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The blade of a windshield wiper moves through an angle of 90.0 in 0.40 s. The tip of the blade moves on the arc of a circle that has a radius of 0.45 m. What is the magnitude of the centripetal acceleration of the tip of the blade?
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Physics 101 Mechanics
Dynamics of Uniform Circular Motion
Newton's Laws of Motion
Applying Newton's Laws
Rutgers, The State University of New Jersey
University of Michigan - Ann Arbor
Newton's Laws of Motion are three physical laws that, laid the foundation for classical mechanics. They describe the relationship between a body and the forces acting upon it, and its motion in response to those forces. These three laws have been expressed in several ways, over nearly three centuries, and can be summarised as follows:
In his 1687 "Philosophiæ Naturalis Principia Mathematica" ("Mathematical Principles of Natural Philosophy"), Isaac Newton set out three laws of motion. The first law defines the force F, the second law defines the mass m, and the third law defines the acceleration a. The first law states that if the net force acting upon a body is zero, its velocity will not change; the second law states that the acceleration of a body is proportional to the net force acting upon it, and the third law states that for every action there is an equal and opposite reaction.
In physics, dynamics is the branch of physics concerned with the study of forces and their effect on matter, commonly in the context of motion. In everyday usage, "dynamics" usually refers to a set of laws that describe the motion of bodies under the action of a system of forces. The motion of a body is described by its position and its velocity as the time value varies. The science of dynamics can be subdivided into, Dynamics of a rigid body, which deals with the motion of a rigid body in the frame of reference where it is considered to be a rigid body. Dynamics of a continuum, which deals with the motion of a continuous system, in the frame of reference where the system is considered to be a continuum.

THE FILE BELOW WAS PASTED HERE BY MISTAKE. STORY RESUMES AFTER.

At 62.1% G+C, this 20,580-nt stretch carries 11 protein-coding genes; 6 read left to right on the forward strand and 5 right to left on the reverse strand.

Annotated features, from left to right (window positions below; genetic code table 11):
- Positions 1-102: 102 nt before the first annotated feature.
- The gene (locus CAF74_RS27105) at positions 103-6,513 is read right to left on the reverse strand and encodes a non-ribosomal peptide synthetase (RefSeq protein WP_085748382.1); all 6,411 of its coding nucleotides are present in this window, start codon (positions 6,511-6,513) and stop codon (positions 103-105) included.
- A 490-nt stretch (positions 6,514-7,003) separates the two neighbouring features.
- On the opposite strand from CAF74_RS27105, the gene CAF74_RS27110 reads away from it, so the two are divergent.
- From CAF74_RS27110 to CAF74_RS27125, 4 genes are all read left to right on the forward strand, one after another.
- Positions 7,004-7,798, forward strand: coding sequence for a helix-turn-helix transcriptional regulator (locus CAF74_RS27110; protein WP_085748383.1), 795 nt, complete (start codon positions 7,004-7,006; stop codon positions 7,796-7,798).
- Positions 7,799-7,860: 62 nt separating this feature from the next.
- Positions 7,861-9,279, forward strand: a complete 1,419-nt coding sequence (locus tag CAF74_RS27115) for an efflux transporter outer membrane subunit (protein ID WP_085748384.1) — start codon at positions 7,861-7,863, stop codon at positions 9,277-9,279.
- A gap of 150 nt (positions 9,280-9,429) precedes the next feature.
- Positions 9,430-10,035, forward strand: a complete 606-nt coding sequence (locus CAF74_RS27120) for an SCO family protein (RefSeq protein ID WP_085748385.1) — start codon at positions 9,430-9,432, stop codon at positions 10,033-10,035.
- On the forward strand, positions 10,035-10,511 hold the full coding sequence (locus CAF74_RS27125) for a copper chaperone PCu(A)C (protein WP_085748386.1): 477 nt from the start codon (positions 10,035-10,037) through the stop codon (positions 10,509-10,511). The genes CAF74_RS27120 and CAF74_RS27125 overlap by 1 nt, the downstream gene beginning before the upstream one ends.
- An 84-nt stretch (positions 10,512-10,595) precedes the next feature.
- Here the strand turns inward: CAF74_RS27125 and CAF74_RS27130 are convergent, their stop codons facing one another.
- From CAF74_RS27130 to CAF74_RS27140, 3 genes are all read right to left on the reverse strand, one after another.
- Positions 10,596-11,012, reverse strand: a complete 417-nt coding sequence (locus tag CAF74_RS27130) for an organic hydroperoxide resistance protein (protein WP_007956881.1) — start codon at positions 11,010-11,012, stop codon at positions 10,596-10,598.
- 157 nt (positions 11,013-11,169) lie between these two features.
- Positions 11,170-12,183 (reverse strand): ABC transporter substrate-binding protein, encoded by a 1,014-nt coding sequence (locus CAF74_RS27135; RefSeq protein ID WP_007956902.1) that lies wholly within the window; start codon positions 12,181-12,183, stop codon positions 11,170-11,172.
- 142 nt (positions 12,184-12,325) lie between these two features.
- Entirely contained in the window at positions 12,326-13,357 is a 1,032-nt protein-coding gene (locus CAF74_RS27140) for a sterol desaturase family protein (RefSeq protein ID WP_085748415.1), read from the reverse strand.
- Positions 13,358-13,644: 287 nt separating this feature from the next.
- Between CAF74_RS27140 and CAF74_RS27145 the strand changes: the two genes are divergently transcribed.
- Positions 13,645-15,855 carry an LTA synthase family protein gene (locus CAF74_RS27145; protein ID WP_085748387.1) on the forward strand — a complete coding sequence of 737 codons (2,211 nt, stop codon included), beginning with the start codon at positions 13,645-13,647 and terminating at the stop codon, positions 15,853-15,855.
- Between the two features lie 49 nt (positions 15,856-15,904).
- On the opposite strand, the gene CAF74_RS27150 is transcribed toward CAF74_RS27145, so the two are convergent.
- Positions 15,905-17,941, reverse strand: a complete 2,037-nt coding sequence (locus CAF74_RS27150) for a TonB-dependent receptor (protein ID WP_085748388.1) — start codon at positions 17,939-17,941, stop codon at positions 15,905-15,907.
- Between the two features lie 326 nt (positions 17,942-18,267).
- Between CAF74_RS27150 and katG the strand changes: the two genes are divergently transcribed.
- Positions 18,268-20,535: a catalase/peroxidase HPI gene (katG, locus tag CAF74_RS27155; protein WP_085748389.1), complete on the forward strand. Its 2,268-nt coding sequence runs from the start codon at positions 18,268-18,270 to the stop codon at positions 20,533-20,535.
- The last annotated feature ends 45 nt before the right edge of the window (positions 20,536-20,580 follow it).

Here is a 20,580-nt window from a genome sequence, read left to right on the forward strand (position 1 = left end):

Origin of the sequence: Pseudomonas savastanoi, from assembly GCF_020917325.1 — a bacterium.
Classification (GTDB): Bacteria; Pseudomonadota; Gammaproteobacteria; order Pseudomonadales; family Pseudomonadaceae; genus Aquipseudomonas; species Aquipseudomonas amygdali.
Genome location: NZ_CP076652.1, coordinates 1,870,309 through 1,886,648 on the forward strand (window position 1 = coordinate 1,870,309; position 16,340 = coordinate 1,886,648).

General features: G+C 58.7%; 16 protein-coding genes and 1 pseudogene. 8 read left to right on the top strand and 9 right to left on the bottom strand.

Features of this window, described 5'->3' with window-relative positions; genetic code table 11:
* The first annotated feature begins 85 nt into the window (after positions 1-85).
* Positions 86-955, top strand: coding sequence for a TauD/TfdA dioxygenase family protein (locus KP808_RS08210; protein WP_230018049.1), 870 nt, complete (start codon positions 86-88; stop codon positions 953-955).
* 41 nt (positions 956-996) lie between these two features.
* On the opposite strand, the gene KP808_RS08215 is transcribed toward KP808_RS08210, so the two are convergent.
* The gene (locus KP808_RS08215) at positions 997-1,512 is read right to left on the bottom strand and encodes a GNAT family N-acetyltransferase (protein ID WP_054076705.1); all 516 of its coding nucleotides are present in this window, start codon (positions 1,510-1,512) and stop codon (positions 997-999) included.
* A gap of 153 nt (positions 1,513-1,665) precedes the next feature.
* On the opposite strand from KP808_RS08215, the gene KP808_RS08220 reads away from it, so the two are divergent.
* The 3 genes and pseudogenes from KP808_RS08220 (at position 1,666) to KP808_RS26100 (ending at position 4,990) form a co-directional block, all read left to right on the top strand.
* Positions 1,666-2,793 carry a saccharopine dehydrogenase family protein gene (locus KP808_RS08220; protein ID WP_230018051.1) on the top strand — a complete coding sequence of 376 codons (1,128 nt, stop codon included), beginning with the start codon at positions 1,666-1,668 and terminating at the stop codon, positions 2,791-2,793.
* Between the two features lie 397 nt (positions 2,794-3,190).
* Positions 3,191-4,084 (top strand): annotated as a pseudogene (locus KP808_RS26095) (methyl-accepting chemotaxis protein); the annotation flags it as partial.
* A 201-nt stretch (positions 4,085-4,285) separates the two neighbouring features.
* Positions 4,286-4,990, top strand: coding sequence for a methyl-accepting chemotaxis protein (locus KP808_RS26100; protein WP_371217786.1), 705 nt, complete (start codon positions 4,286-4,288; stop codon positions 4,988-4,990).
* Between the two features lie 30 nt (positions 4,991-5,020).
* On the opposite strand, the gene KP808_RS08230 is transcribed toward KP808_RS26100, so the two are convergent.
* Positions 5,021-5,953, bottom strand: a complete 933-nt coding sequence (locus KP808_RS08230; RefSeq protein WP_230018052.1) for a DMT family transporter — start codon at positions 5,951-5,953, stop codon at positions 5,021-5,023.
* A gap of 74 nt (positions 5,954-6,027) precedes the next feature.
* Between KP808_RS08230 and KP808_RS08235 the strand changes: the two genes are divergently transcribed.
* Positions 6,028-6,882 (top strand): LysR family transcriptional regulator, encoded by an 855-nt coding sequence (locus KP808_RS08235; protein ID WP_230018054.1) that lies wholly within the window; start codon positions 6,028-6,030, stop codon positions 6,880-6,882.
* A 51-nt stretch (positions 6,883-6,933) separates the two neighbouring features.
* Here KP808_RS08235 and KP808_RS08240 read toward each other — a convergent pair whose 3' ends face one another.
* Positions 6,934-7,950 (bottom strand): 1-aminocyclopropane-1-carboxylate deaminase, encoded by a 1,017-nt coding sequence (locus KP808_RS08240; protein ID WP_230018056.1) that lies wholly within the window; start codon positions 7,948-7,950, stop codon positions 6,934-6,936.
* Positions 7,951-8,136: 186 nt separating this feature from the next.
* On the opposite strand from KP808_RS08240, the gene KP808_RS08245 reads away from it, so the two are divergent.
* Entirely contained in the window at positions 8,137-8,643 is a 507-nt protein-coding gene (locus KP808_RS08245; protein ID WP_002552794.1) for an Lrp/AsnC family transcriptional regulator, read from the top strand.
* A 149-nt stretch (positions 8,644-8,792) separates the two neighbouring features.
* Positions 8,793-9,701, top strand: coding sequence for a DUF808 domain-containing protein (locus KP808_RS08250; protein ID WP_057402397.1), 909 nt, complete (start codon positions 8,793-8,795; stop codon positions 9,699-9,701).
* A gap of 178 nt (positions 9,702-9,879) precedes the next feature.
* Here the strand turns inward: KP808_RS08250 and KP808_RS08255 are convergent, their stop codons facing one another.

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this problem. We have to find the angular acceleration off the tip of a windshield wiper were given the number of degrees and it moves through the time that it takes, um, and the radius that it traverses. So we're gonna start out with our equations for velocity and our equations for the period now, the loss of what we want to find in orderto later solved for the angular acceleration. But we need the period to do this so that the period for any circular motion is given by two pi over Omega. And since Omega sequel to V Over R, This can be written in terms of V, which is what we want. But we have to be careful here because he describes the amount of time that it takes for an object to complete one full revolution in a circular path. However, we are only going across 90 degrees, as you can see right here. And so since 90 degrees represent 1/4 of a circle, this whole quantity is going to be multiplied by 1/4 now from their weaken, rewrite our equation for V and that is going to give us two pi R over tea times one foot. However, we already know the numerical value of tea were given in the problem that it takes near 0.4 seconds for the winter. Like Richard, reverse those 90 degrees. So all that's left for us to do know is wrecked our equation for angular acceleration and pulling it angular acceleration is equal to V squared over our and so now we can go ahead and we can plug in our equation that we got from T for V, which is going to give us that Alfa is equal to hi squared r over four. He squared after we simplify now a plug in our values. We know that our is equal to 0.45 meters, that she's given the problem statement and T is equal to 0.4 seconds. Also in the problem statement, we put this into her calculator. We get a value of 6.9 39 meters per second squared and those units check out signals of the units for angular acceleration. Rick around that 6.9 meters per second squared our final result
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